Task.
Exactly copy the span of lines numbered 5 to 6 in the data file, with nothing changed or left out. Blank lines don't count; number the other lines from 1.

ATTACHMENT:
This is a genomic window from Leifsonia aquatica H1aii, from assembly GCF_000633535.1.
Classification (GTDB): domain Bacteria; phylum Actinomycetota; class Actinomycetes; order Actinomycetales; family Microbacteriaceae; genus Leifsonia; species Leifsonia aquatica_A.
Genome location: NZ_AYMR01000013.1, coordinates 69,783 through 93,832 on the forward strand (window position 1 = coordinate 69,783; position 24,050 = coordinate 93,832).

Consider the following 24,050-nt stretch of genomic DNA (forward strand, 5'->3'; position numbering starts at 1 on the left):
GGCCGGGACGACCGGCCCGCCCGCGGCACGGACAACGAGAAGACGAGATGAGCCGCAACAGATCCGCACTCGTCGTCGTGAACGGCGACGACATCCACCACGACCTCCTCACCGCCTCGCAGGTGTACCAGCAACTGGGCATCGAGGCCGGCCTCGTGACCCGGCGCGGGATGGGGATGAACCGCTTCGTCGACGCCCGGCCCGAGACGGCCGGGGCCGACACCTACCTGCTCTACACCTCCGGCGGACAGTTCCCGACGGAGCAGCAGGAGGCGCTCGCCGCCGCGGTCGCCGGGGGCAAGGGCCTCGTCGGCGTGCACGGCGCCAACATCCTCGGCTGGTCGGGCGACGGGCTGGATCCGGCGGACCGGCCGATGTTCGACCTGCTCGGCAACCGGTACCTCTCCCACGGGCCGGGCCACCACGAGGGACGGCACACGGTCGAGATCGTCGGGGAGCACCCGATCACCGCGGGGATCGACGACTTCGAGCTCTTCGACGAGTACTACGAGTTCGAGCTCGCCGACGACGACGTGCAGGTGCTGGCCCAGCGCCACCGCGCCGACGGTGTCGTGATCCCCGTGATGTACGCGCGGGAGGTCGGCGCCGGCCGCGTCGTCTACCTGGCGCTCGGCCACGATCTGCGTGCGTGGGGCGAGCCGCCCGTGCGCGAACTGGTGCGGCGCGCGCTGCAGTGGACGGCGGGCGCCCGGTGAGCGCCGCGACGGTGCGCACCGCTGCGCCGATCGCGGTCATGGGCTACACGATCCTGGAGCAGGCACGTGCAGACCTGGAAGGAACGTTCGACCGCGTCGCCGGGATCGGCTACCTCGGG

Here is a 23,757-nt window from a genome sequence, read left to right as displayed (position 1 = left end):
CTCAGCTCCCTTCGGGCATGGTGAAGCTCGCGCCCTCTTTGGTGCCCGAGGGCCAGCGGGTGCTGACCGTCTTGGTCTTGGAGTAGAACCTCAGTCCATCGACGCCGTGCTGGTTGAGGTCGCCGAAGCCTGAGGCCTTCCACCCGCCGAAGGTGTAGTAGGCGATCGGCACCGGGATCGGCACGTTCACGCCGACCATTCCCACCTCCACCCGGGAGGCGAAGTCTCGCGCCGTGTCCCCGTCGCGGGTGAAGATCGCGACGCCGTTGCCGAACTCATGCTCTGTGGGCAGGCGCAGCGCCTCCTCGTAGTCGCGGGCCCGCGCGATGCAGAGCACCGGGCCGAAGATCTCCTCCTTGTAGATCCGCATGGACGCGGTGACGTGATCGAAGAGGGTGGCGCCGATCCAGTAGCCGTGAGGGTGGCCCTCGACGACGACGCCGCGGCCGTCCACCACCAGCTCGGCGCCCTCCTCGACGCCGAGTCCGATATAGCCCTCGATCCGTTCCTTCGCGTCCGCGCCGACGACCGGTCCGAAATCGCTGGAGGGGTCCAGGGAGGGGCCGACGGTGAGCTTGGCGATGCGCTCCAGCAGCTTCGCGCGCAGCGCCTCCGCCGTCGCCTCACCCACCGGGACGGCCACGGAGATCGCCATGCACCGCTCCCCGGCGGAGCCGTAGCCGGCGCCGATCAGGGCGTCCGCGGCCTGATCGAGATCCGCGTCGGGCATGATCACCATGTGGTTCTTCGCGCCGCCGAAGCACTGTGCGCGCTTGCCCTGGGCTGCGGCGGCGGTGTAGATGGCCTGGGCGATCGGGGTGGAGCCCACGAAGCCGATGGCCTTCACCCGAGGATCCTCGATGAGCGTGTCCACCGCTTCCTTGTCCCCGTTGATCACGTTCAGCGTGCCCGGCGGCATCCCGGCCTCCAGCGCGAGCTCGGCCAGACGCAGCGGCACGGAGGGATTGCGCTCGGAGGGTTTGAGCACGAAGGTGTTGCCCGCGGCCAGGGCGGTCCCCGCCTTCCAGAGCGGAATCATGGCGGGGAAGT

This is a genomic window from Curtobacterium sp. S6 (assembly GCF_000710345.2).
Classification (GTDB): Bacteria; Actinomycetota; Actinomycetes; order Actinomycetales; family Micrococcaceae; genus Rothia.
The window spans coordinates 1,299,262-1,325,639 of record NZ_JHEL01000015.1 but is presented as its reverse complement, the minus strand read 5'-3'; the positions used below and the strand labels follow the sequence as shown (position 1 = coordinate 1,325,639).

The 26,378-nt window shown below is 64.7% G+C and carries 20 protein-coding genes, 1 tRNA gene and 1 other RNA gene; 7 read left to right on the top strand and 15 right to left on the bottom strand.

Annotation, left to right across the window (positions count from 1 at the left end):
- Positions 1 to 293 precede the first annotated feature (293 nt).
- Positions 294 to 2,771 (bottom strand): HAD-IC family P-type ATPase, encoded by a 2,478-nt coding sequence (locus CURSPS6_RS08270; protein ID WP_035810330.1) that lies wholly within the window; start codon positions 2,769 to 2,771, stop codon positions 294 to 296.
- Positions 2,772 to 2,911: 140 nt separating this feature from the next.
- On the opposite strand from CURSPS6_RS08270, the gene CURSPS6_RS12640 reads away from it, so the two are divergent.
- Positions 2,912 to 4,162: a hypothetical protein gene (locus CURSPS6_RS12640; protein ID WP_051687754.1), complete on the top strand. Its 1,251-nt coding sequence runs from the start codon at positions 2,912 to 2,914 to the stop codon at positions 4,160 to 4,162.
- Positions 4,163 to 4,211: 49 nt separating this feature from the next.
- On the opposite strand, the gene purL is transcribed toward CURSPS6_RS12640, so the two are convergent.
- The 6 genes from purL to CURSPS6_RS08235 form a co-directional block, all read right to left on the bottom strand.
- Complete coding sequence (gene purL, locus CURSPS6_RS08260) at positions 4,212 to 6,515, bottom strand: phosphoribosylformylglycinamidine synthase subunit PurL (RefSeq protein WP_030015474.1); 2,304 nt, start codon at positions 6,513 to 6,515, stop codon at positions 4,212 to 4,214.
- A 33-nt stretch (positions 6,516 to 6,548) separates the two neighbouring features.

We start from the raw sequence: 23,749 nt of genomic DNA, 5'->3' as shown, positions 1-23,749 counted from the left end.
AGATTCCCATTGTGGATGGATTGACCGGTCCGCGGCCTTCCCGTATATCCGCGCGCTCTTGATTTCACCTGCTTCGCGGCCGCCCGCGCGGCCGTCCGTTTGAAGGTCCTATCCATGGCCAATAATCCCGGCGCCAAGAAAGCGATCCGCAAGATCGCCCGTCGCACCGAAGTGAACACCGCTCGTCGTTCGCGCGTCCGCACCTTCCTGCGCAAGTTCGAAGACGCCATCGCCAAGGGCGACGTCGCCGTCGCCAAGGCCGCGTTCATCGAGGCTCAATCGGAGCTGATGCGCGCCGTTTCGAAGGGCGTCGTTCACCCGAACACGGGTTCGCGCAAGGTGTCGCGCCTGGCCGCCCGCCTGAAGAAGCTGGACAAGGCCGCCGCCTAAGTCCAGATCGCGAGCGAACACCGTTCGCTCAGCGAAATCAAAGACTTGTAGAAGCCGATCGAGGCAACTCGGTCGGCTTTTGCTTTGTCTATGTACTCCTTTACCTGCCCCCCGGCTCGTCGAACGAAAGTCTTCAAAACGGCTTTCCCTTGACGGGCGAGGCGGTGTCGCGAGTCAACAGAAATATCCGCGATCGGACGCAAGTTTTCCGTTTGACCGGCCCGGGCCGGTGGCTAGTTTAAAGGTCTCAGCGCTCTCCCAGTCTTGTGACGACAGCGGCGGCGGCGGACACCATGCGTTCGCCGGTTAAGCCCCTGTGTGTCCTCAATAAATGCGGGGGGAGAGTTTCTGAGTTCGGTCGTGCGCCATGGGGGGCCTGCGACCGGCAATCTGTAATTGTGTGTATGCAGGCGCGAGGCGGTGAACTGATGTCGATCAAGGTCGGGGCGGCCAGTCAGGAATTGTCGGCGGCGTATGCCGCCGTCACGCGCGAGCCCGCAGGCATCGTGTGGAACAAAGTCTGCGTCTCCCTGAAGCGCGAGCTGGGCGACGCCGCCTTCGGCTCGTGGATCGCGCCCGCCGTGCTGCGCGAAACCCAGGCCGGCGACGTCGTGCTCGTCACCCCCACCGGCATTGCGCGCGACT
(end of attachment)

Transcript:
GGCCGGGACGACCGGCCCGCCCGCGGCACGGACAACGAGAAGACGAGATGAGCCGCAACAGATCCGCACTCGTCGTCGTGAACGGCGACGACATCCACCACGACCTCCTCACCGCCTCGCAGGTGTACCAGCAACTGGGCATCGAGGCCGGCCTCGTGACCCGGCGCGGGATGGGGATGAACCGCTTCGTCGACGCCCGGCCCGAGACGGCCGGGGCCGACACCTACCTGCTCTACACCTCCGGCGGACAGTTCCCGACGGAGCAGCAGGAGGCGCTCGCCGCCGCGGTCGCCGGGGGCAAGGGCCTCGTCGGCGTGCACGGCGCCAACATCCTCGGCTGGTCGGGCGACGGGCTGGATCCGGCGGACCGGCCGATGTTCGACCTGCTCGGCAACCGGTACCTCTCCCACGGGCCGGGCCACCACGAGGGACGGCACACGGTCGAGATCGTCGGGGAGCACCCGATCACCGCGGGGATCGACGACTTCGAGCTCTTCGACGAGTACTACGAGTTCGAGCTCGCCGACGACGACGTGCAGGTGCTGGCCCAGCGCCACCGCGCCGACGGTGTCGTGATCCCCGTGATGTACGCGCGGGAGGTCGGCGCCGGCCGCGTCGTCTACCTGGCGCTCGGCCACGATCTGCGTGCGTGGGGCGAGCCGCCCGTGCGCGAACTGGTGCGGCGCGCGCTGCAGTGGACGGCGGGCGCCCGGTGAGCGCCGCGACGGTGCGCACCGCTGCGCCGATCGCGGTCATGGGCTACACGATCCTGGAGCAGGCACGTGCAGACCTGGAAGGAACGTTCGACCGCGTCGCCGGGATCGGCTACCTCGGG

Here is a 23,757-nt window from a genome sequence, read left to right as displayed (position 1 = left end):